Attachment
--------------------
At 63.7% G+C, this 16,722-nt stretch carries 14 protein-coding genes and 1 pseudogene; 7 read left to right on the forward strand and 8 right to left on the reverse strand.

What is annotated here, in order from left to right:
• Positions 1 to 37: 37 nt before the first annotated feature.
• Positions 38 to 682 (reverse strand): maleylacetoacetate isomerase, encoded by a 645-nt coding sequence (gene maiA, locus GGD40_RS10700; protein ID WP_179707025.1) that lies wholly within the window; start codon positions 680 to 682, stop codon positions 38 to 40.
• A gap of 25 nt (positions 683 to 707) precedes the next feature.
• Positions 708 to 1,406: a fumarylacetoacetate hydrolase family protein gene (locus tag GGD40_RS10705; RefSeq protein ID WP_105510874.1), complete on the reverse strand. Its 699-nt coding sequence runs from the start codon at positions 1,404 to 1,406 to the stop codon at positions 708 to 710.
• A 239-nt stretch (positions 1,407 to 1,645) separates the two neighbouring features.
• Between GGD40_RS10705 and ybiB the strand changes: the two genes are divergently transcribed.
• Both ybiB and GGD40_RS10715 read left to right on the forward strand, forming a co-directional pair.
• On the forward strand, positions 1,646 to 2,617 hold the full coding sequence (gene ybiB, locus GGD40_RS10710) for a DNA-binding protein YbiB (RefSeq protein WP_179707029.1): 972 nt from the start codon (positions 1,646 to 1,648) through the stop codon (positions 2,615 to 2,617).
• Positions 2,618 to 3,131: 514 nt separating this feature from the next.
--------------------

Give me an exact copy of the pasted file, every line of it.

At 63.7% G+C, this 16,722-nt stretch carries 14 protein-coding genes and 1 pseudogene; 7 read left to right on the forward strand and 8 right to left on the reverse strand.

What is annotated here, in order from left to right:
• Positions 1 to 37: 37 nt before the first annotated feature.
• Positions 38 to 682 (reverse strand): maleylacetoacetate isomerase, encoded by a 645-nt coding sequence (gene maiA, locus GGD40_RS10700; protein ID WP_179707025.1) that lies wholly within the window; start codon positions 680 to 682, stop codon positions 38 to 40.
• A gap of 25 nt (positions 683 to 707) precedes the next feature.
• Positions 708 to 1,406: a fumarylacetoacetate hydrolase family protein gene (locus tag GGD40_RS10705; RefSeq protein ID WP_105510874.1), complete on the reverse strand. Its 699-nt coding sequence runs from the start codon at positions 1,404 to 1,406 to the stop codon at positions 708 to 710.
• A 239-nt stretch (positions 1,407 to 1,645) separates the two neighbouring features.
• Between GGD40_RS10705 and ybiB the strand changes: the two genes are divergently transcribed.
• Both ybiB and GGD40_RS10715 read left to right on the forward strand, forming a co-directional pair.
• On the forward strand, positions 1,646 to 2,617 hold the full coding sequence (gene ybiB, locus GGD40_RS10710) for a DNA-binding protein YbiB (RefSeq protein WP_179707029.1): 972 nt from the start codon (positions 1,646 to 1,648) through the stop codon (positions 2,615 to 2,617).
• Positions 2,618 to 3,131: 514 nt separating this feature from the next.